Reflections on a Pandemic—and Worship

Serving as pastor in the congregation in which I work here in Newberg, Oregon, is a joy. I am particularly thankful for the way in which the saints (which is what the Bible calls believers) reflect the grace and comfort of God. In the broader world I see fear and panic on one side, and on the other, some dismissing safety concerns as irrelevant, or at least as not applying to them. The members of the church have been reaching out to one another (by phone or email) as well as looking for ways to be of help in the community at large. They are taking seriously the danger of spreading the COVID 19 inadvertently and are abiding by the necessary restrictions. At the same time, they refuse to live in fear. They know One who has conquered the grave. I am thankful for their encouraging, servant hearts.

This is a congregation that loves to gather for worship. Yet this past Lord’s Day (and apparently for some time to come) they could not, both because that would have put others in danger, and because of restrictions on gatherings. Since we could not gather in our building where we usually worship, we moved to live streaming. We cannot not worship. We will not stop worshiping. But we have changed how we gather for worship. It has been a learning curve for me, who has never put together a YouTube video, much less live streamed. Although the morning was a bumpy start, by the time of the evening service it seemed to be coming together, thanks to helpful advice from others.

As I worked last week to arrange the live streaming of services to be held in an empty building, except for my wife, who is the pianist, I was struck again by the importance of the physicality of the church. We are believers who actually meet together. We greet one another. We raise our voices together in praise. We do something very counter cultural–we sit in the same room and listen to the reading and preaching of the Word. We eat physical bread and drink the fruit of the vine as the Lord feeds us from his heavenly meal, anticipating the banquet in the new heavens and earth. This service was going to be so different. The flock would be gathering in their own homes. Yes, they would sing, but we would not hear one another.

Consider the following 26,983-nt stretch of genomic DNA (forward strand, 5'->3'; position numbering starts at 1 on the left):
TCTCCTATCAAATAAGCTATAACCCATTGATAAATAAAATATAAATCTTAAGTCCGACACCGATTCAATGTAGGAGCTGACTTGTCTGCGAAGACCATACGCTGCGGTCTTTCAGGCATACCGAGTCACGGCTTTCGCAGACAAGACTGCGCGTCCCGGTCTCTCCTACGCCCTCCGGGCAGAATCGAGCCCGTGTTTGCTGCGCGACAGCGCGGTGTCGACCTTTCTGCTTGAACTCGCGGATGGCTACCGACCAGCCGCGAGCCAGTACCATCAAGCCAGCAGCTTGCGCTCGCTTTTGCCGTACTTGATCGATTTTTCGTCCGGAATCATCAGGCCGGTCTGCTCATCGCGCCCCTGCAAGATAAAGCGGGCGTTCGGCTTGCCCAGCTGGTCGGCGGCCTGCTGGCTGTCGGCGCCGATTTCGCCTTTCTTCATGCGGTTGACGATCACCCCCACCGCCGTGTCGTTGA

Despite the things that we could not do, despite the things that were not there, Sunday worship was not a disappointment for me. I soon realized that I was not preaching to an empty church building. Rather, I was preaching to and leading in worship, the body of Christ, scattered to their homes because of a pandemic, but still united before the throne of grace. I remembered again the truth of Hebrews 12, that whenever the church gathers in worship, it is not simply the many or few believers at a particular time and place, but rather a glorious assembly that includes the saints and angels in heaven–and our Lord himself present with us.

We will continue the live streaming for a time, the limits of which are yet to be determined. Things are likely to get worse before they get better. As thankful as I am for the technology that drew us together last Sunday, I am looking forward eagerly to the time when we assemble once again.

The Rev. Glen Cary, pastor of Providence Orthodox Presbyterian Church in the Austin area sent the following to the elders of the church he serves, and has given me permission to reproduce it:

Dear Brothers,

I want to express some thoughts to you here because I think we need to be encouraged not to stress about unavoidable irregularities in public worship.

1. If we are prevented for a season by God’s providence from gathering for public worship, that would not be the first time that has happened in the history of the church. We will not be the first ones to sing the LORD’s songs in a strange land.

2. When prevented from assembling, we should still worship on the Lord’s Day (in family or private worship) because it is God’s holy Sabbath. John was in prison on the island of Patmos, but he was in the Spirit on the Lord’s Day.

3. If by God’s providence, we are constrained to worship on Sunday in an irregular fashion, our worship is entirely pleasing and acceptable to God through the intercession of our ascended Lord. Our irregular worship is no less pleasing to God than would be our regular worship if we were able to assemble.

4. In our hearts are the highways to Zion, and that’s where we long to be, even when those highways have been providentially barred to us. Like Daniel, we turn our face toward Jerusalem and pray just as if we were standing with God’s people in his temple.

5. We never worship alone. We worship with an innumerable company of angels and the saints in Glory on God’s heavenly mountain.

6. God has ordained this providential hindrance to assembling for his own glory and for our benefit. It is certainly a trial, but it’s one that God has ordained for the good of his children. We should not lose sight of God’s goodness in this trial.

Just wanted to encourage you brothers with these Biblical truths, so that we do not lose heart.

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